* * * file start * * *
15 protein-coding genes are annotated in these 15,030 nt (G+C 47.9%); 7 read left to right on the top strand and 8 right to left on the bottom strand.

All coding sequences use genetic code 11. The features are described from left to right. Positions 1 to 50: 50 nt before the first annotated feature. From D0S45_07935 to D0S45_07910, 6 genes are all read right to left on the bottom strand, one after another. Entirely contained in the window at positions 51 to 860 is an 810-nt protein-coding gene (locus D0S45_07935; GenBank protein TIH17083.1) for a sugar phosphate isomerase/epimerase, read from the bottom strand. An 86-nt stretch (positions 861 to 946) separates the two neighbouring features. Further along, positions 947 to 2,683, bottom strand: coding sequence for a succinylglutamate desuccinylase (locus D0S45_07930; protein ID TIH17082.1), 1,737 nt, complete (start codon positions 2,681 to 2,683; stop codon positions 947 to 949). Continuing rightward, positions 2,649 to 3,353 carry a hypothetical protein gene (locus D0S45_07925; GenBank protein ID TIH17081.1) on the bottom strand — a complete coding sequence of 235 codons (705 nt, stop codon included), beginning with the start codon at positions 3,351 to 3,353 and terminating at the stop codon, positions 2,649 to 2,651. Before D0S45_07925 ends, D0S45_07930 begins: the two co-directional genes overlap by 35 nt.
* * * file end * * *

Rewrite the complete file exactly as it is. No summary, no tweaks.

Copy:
15 protein-coding genes are annotated in these 15,030 nt (G+C 47.9%); 7 read left to right on the top strand and 8 right to left on the bottom strand.

All coding sequences use genetic code 11. The features are described from left to right. Positions 1 to 50: 50 nt before the first annotated feature. From D0S45_07935 to D0S45_07910, 6 genes are all read right to left on the bottom strand, one after another. Entirely contained in the window at positions 51 to 860 is an 810-nt protein-coding gene (locus D0S45_07935; GenBank protein TIH17083.1) for a sugar phosphate isomerase/epimerase, read from the bottom strand. An 86-nt stretch (positions 861 to 946) separates the two neighbouring features. Further along, positions 947 to 2,683, bottom strand: coding sequence for a succinylglutamate desuccinylase (locus D0S45_07930; protein ID TIH17082.1), 1,737 nt, complete (start codon positions 2,681 to 2,683; stop codon positions 947 to 949). Continuing rightward, positions 2,649 to 3,353 carry a hypothetical protein gene (locus D0S45_07925; GenBank protein ID TIH17081.1) on the bottom strand — a complete coding sequence of 235 codons (705 nt, stop codon included), beginning with the start codon at positions 3,351 to 3,353 and terminating at the stop codon, positions 2,649 to 2,651. Before D0S45_07925 ends, D0S45_07930 begins: the two co-directional genes overlap by 35 nt.